For immediate release | Tuesday, November 27, 2018

ICYMI: New Report on Germany’s NetzDG Online Hate Speech Law Shows No Threat of Over-Blocking

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Media at CEP

On November 22, the Counter Extremism Project (CEP) in partnership with the Centre for European Policy Studies (CEPS) launched a joint report analyzing the impact of Germany’s Network Enforcement Act (NetzDG). In the report, Germany’s NetzDG: A key test for combatting online hate, researchers found that concerns that NetzDG would lead to censorship were unfounded.

First coming into effect on January 1, 2018, Germany’s NetzDG is an ambitious law that fines online platforms for failures to delete illegal content and represents a crucial measure to help combat hate speech online. CEP found that the law has not resulted in a flood of reports or over-blocking, and researchers uncovered no further evidence of false positives. Additionally, the study provides suggestions for ways to improve the law, including by establishing clear reporting standards, targeting terrorist content, outlawing re-uploading, establishing a forum for disputed content, spending more on law enforcement, and forcing companies to reveal raw data.

Executive Director David Ibsen co-authored an opinion piece in Euronews with Centre for European Policy Studies (CEPS) Associate Senior Research Fellow William Echikson in conjunction with the release of the new study.

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Germany’s New Anti-Hate Speech Law Needs Teeth If It Has Any Hope Of Stamping It Out Online

William Echikson & David Ibsen

November 23, 2018

Euronews

Critics accuse it of facilitating a draconian censorship regime. Supporters say it will stem the rising tide of online hate speech. As the most ambitious law of its kind, Germany’s new Network Enforcement Act (NetzDG) has become a touchstone for Western democracies struggling to deal with hate speech on the internet.

The law is designed to force social networks to effectively monitor and remove dangerous content. Online platforms operating in Germany face fines of up to €50 million for failing to systematically delete it.

On New Year’s Day 2018 - the moment it came into effect - the critical concern that NetzDG would ultimately act as a censorship tool appeared to come to fruition. Twitter and Facebook took down a post from far-right Alternative For Germany (AfD) politician Beatrix von Storch that mentioned “barbaric, Muslim, rapist hordes of men.” Twitter later suspended the account of Titanic, a German satirical magazine, for mocking von Storch.

In reality, concerns that NetzDG would lead to censorship have proven unfounded. Its introduction has precipitated a trickle rather than a flood of reports. Research by the Counter Extremism Project (CEP) has uncovered no further evidence of false positives and shows that three quarters of reports are not upheld by social media companies. There have been no fines imposed on companies and little change in overall takedown rates (21.2% for Facebook and 10.8% for Twitter).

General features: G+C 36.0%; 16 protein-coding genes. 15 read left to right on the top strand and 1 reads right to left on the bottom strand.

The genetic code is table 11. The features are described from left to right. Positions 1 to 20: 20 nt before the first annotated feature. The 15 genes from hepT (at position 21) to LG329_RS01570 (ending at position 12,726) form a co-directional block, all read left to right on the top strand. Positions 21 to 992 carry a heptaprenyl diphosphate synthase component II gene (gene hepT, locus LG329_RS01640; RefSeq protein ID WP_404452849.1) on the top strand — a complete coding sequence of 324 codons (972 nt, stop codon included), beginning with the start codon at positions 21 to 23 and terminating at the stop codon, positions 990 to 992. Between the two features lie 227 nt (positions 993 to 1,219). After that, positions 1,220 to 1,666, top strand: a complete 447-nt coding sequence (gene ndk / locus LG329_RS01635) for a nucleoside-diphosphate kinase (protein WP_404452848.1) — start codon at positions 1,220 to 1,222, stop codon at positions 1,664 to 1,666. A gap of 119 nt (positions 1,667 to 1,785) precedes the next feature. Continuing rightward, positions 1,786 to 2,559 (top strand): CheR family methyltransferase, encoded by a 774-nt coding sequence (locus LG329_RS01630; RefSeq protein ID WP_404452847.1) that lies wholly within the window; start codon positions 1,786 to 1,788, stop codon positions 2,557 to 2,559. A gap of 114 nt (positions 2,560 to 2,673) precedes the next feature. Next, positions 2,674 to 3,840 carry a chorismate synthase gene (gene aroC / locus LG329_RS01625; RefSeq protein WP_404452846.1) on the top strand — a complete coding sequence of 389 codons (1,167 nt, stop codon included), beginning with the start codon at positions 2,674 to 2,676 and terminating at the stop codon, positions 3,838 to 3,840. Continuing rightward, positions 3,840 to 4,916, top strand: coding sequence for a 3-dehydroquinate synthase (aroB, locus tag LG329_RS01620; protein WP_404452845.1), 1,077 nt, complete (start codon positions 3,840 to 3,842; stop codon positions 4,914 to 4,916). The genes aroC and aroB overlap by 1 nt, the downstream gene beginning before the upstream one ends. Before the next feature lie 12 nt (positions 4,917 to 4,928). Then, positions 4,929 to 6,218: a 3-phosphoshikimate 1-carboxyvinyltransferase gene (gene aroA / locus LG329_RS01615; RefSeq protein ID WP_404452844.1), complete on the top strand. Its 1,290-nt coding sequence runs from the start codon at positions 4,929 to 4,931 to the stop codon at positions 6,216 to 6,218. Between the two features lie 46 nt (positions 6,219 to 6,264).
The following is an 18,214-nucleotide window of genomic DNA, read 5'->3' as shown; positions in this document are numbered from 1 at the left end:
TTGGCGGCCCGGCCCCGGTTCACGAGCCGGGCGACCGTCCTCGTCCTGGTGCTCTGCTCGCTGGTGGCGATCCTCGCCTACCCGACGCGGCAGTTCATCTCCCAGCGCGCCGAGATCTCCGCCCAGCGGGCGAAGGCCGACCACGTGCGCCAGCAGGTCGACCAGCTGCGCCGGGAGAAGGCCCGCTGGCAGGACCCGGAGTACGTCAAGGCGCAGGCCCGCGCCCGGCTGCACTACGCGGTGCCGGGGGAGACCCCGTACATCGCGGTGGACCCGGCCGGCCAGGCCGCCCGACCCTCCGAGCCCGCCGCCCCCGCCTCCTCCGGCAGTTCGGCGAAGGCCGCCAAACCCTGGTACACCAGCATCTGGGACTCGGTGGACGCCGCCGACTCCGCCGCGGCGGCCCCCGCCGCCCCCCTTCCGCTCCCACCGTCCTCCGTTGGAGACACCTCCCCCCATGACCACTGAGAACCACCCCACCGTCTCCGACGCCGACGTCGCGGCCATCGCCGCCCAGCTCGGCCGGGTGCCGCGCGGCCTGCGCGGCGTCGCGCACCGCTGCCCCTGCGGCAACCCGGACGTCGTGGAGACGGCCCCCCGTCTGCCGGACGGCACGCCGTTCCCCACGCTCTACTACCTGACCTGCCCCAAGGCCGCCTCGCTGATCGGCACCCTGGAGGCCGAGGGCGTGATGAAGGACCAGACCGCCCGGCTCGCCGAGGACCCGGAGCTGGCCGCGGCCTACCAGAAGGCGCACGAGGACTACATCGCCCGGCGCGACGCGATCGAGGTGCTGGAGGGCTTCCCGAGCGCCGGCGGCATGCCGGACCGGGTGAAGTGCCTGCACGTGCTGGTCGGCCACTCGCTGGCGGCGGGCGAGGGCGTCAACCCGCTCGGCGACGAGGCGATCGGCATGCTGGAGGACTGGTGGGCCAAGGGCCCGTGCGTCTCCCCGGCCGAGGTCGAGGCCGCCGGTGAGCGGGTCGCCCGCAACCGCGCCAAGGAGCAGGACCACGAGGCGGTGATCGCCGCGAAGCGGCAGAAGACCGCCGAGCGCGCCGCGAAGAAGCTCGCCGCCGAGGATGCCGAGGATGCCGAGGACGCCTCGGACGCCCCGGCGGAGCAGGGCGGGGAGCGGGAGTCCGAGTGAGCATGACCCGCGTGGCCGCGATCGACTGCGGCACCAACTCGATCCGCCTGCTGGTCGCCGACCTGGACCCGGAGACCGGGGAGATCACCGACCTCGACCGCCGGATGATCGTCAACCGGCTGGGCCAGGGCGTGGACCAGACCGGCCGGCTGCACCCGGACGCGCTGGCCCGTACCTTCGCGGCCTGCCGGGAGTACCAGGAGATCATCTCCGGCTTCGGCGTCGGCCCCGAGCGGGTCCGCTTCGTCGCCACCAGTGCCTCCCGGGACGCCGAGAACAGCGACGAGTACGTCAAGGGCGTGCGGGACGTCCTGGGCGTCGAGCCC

While NetzDG is a bold attempt at addressing the right problem, it needs more teeth to effectively tackle hate speech.

Here are few ideas that would improve NetzDG now and ensure it does the job it is supposed to:

Establish clear reporting standards

Google, Facebook and Twitter all have individual reporting formulas under NetzDG, creating confusion for users and making reporting more opaque. These should be standardised.

Target terrorist content

NetzDG does not differentiate between 21 criminal offences. Most users, however, would agree that different types of content merit different approaches. Targeting terrorist content uploaded by organisations on a commonly agreed list would limit the danger of over-blocking. Recently-proposed European Commission legislation targeting terrorist content takes this approach.

Outlaw re-uploading

At present, if an extremist simply presses ‘upload’ on the same content, it must be flagged and checked all over again. This is neither efficient nor effective. A CEP study showed some 91% of the Islamic State videos uploaded to YouTube appeared on the platform more than once. Google’s attempts at manual management is failing with 24% of terrorist videos remaining online for more than two hours. However, there is already a proven solution. Automated re-upload filters are already common practice in the fight against child pornography.

None of these reforms will ‘solve’ the problem of online hate. It is not a problem that can be solved, only combatted. It must be combatted but will alone is not enough. We must ensure the tools we are using are as optimal as they can be. Failure on either front will mean those who spread hate online win.

William Echikson is an Associate Senior Research Fellow at the Centre for European Policy Studies (CEPS) and the Head of the CEPS Digital Forum.

David Ibsen is the Executive Director for the Counter Extremism Project (CEP).